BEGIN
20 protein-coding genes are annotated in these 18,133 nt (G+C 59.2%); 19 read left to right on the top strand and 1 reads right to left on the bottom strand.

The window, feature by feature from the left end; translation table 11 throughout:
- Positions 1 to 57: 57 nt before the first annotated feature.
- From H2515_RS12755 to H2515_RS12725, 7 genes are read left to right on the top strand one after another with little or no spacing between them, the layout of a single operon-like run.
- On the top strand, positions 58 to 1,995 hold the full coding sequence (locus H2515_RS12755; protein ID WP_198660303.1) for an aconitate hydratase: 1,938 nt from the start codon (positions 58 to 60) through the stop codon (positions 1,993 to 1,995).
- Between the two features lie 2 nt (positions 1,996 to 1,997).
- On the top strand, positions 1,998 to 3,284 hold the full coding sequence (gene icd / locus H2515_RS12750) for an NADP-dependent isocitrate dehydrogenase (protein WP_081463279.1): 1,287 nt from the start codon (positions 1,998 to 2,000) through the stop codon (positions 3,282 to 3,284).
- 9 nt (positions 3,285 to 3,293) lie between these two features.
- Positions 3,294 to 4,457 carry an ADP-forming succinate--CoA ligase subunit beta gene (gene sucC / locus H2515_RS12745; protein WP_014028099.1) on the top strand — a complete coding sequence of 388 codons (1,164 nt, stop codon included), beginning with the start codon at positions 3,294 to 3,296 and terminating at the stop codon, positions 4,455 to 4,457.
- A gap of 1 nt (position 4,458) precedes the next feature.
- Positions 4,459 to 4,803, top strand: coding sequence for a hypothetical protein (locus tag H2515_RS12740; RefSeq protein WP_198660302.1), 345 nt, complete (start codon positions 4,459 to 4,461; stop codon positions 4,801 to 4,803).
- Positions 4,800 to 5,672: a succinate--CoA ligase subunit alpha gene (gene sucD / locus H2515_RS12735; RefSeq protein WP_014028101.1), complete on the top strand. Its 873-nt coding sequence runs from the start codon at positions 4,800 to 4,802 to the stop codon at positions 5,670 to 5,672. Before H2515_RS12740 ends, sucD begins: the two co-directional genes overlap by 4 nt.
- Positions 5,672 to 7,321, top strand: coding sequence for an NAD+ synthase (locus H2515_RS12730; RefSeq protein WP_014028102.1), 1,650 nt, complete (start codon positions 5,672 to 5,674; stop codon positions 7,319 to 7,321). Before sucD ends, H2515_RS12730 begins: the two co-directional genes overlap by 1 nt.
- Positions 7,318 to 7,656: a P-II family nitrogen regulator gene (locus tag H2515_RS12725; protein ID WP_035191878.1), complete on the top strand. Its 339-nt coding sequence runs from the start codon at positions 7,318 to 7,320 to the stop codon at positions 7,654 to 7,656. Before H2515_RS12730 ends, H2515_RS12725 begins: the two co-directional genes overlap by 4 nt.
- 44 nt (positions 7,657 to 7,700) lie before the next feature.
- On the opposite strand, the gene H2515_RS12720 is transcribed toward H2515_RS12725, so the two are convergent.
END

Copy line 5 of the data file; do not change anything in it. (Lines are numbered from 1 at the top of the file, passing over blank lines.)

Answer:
- On the top strand, positions 58 to 1,995 hold the full coding sequence (locus H2515_RS12755; protein ID WP_198660303.1) for an aconitate hydratase: 1,938 nt from the start codon (positions 58 to 60) through the stop codon (positions 1,993 to 1,995).